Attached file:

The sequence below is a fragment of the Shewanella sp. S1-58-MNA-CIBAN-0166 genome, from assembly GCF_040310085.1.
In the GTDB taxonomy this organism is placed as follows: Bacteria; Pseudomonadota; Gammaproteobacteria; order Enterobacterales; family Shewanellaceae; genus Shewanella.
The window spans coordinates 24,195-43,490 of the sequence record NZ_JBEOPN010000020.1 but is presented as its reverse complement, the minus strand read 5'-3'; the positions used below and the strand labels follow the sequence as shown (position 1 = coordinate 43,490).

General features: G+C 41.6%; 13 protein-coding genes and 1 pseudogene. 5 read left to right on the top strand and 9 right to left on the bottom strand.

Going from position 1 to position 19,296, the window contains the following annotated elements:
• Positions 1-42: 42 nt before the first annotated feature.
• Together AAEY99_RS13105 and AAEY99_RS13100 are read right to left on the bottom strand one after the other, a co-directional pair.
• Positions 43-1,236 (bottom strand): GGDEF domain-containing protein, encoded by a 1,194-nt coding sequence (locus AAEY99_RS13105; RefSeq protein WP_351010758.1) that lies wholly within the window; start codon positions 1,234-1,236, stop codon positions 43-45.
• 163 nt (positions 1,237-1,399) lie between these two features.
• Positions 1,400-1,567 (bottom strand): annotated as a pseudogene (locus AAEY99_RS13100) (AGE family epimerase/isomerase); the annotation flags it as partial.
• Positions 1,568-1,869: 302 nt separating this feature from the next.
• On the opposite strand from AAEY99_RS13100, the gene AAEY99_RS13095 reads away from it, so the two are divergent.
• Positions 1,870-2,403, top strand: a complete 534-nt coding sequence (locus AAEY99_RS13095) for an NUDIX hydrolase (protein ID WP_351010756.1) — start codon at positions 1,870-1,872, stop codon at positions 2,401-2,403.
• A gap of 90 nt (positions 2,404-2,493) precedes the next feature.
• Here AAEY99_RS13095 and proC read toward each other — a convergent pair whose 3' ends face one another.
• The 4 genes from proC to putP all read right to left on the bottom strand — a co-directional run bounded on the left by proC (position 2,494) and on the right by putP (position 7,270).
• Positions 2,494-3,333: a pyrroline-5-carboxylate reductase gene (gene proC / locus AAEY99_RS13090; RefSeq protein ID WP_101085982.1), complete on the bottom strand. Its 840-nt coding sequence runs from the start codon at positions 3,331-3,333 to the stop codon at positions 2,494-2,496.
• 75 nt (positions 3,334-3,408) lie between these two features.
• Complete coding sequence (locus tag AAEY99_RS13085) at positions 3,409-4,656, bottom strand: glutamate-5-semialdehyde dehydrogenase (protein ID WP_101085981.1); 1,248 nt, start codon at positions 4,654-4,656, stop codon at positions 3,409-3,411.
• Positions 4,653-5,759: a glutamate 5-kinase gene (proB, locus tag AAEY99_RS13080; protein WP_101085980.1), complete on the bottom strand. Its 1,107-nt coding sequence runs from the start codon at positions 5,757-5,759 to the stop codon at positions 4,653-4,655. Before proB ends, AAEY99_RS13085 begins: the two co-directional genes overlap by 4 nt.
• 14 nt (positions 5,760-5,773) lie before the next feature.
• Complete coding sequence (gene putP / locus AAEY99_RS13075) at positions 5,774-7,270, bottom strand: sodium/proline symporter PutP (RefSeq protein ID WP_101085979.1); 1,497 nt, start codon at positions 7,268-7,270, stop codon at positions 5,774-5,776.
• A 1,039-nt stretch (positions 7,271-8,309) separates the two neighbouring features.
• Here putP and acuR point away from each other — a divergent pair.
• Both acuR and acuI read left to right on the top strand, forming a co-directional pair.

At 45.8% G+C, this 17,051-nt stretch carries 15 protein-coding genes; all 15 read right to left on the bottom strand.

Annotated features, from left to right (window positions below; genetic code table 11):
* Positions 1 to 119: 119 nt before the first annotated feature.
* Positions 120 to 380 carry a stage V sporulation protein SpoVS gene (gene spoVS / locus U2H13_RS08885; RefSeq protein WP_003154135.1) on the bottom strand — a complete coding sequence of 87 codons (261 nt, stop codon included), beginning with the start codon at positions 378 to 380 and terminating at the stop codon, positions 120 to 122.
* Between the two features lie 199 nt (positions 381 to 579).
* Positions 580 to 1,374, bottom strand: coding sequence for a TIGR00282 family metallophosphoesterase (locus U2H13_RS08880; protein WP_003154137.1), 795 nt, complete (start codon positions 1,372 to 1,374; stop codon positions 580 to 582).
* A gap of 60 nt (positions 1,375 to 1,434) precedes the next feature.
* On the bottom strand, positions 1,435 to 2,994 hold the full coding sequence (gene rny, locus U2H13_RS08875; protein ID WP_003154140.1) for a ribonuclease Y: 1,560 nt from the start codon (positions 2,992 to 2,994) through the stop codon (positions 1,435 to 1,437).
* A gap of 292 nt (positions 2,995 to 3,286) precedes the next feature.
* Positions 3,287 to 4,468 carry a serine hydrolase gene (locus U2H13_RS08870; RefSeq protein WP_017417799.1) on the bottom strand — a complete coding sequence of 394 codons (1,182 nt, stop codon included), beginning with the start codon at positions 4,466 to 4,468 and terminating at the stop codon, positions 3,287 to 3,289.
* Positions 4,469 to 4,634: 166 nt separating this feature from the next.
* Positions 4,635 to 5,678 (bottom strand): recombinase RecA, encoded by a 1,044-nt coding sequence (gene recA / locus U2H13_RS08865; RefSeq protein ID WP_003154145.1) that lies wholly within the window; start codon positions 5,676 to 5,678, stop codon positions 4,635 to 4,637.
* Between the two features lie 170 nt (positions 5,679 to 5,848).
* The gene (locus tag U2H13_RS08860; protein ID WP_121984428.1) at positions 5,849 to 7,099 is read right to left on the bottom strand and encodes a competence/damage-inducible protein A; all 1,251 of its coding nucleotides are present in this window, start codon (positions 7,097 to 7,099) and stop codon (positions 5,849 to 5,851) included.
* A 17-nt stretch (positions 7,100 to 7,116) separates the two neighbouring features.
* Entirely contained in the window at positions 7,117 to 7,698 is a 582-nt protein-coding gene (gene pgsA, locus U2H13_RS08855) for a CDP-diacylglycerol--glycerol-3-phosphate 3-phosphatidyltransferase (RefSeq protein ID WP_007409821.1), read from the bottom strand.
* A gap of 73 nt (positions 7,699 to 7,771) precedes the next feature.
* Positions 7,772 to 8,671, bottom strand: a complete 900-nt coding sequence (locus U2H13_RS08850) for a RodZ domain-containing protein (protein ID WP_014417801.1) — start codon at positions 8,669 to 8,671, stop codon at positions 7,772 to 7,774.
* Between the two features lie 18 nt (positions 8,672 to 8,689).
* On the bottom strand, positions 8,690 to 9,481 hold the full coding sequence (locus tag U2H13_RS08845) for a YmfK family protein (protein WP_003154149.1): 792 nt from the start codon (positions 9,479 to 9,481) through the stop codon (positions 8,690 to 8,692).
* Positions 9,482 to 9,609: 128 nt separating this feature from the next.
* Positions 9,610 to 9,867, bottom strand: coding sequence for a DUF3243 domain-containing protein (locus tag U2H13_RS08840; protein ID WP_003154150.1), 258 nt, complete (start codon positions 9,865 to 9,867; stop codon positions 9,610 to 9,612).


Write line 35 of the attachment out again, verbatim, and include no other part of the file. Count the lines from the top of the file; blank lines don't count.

* Positions 3,287 to 4,468 carry a serine hydrolase gene (locus U2H13_RS08870; RefSeq protein WP_017417799.1) on the bottom strand — a complete coding sequence of 394 codons (1,182 nt, stop codon included), beginning with the start codon at positions 4,466 to 4,468 and terminating at the stop codon, positions 3,287 to 3,289.